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I consider running a bitcoin full node on a raspberry Pi 3. I want to attach the raspberry Pi into my home-network (wifi). When I check my IP address I have a public address to the outside (which is changing from time to time, however is only one of 5 different addresses) and via NAT given by my ISP. I don't know what is between "my" public IP and my homenetwork in detail.

As I understand it correctly a bitcoin node does only good to the overall network iff it can accept inbound connections, therefore my raspberry pi must be publicly available (behind all this NAT whatever). If I run a bitcoin node I would like to use it at least by myself as a trusted node inside my mobile bitcoin wallet...

In the end I see two ways to do that:

  • Resolve NAT issues with one of the following techniques: Upnp, TURN, NAT hole punching, STUN, ICE, IGDP, NAT-PMP, PCP, ALG, wathever else there, I don't know...
  • Or running a hidden service.

So my question:

  • Is it good/bad/ok to "only" allow inbound connections as a tor hidden service?
  • Is there an easy way to get a bitcoin node with "traditional" means available as a public node inside a home network?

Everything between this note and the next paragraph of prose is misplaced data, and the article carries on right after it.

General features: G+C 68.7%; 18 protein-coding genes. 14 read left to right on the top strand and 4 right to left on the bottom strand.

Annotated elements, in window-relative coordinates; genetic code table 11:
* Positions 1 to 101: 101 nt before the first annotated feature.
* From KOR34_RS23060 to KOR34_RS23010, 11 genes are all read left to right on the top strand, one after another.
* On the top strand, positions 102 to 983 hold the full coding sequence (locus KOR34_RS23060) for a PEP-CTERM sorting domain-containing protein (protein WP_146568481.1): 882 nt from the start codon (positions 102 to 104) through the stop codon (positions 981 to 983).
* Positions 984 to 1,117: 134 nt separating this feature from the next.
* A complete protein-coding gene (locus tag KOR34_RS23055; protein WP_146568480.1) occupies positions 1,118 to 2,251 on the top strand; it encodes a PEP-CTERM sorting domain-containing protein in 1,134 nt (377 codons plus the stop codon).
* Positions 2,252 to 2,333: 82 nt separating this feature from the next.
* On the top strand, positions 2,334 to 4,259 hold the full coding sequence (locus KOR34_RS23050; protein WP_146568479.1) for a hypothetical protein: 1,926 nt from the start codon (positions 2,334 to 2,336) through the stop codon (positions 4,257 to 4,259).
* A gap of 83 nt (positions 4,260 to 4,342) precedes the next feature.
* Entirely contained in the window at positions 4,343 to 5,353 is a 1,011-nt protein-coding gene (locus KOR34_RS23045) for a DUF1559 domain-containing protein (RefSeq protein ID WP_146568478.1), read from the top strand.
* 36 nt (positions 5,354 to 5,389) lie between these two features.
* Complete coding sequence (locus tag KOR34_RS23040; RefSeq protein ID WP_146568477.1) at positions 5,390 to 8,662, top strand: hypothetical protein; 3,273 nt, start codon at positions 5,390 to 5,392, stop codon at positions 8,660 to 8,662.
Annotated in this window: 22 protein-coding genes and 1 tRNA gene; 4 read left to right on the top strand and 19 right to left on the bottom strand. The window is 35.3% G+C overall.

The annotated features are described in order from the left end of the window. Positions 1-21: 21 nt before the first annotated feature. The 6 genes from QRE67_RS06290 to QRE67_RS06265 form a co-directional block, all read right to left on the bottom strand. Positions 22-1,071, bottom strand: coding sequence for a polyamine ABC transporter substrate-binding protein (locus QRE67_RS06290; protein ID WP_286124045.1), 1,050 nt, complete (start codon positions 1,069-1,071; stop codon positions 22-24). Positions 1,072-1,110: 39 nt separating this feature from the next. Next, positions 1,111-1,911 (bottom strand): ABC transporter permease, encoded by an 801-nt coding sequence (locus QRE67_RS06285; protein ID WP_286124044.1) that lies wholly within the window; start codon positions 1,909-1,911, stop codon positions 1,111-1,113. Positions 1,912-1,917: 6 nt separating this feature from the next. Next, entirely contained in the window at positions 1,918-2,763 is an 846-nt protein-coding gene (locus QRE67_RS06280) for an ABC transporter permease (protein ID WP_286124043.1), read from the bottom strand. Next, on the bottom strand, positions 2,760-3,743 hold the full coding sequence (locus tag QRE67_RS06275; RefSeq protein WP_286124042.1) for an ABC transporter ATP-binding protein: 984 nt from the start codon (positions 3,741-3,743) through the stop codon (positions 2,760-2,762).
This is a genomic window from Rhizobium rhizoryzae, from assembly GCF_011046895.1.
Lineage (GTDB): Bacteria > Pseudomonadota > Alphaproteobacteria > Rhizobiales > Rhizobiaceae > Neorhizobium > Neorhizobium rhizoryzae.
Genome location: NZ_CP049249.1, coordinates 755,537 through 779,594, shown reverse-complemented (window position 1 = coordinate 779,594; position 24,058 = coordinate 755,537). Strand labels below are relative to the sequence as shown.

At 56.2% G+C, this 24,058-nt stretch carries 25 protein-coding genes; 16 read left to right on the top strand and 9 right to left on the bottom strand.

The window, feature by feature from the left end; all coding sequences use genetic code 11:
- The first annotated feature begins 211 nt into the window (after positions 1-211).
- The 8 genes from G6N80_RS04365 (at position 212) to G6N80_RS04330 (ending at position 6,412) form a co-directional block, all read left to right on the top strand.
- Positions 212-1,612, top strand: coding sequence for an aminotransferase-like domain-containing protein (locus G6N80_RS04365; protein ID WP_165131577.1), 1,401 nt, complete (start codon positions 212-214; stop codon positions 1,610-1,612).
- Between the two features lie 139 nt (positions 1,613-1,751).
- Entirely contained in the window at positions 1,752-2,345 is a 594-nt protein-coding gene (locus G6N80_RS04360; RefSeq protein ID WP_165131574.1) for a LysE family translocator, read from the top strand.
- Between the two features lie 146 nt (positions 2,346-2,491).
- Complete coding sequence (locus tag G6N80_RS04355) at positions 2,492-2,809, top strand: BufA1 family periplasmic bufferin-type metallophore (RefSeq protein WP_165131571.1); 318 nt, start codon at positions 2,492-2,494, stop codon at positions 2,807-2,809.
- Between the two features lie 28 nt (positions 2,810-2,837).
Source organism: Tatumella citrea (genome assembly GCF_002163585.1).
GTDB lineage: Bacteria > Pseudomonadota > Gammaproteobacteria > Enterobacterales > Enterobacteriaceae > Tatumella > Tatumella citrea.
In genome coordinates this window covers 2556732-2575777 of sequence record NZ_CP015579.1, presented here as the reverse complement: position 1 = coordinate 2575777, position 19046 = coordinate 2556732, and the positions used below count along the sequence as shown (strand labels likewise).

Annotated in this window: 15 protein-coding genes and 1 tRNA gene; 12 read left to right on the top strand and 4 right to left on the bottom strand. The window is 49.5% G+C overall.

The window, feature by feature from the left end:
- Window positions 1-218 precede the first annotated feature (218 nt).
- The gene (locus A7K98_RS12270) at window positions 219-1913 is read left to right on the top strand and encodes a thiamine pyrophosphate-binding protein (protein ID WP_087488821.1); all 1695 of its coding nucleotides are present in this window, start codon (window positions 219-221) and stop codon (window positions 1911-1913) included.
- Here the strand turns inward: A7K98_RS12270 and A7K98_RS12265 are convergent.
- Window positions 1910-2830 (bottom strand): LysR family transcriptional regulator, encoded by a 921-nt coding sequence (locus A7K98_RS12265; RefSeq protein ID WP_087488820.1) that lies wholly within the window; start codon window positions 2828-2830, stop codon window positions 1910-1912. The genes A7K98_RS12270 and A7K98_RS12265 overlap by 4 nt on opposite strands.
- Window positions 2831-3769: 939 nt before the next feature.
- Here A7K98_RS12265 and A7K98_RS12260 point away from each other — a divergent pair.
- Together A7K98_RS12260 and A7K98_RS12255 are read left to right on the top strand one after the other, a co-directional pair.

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You may wish to attempt the following: Your router most likely offers you a GUI so you can adjust a few settings. Use your browser to connect to your router whose ip address is something like 192.168.0.1. This will bring the GUI to your browser (you will need to find out the login details giving you access). Once you are connected to your router, there is probably a section called 'advanced settings'. Within that section, you may see a subsection called 'DHCP reservation' which should allow you to choose a fixed internal ip address for your raspberry. Once you have done that, go back to advanced settings and find a subsection called 'port forwarding`. This will allow you to instruct your router to forward any connection attempt on port 8333 to your fixed ip address.

In fact, I have just been paraphrasing bitcoin.org

  • This sounds very logical to me! And might work in some cases, however is this a general solution? Could an ISP have something in place, which won't allow such a thing! My guess is, that behind a single public IP address an ISP is hiding several customers. In that case one has to deal with double NAT (NAT-over-NAT)? I will try if this works in my specific case, still I think this is not a general solution. – Stefan Oct 23 '16 at 19:48
  • I have added the the link to the masters themselves. All I got is from them – Sven Williamson Oct 23 '16 at 19:50

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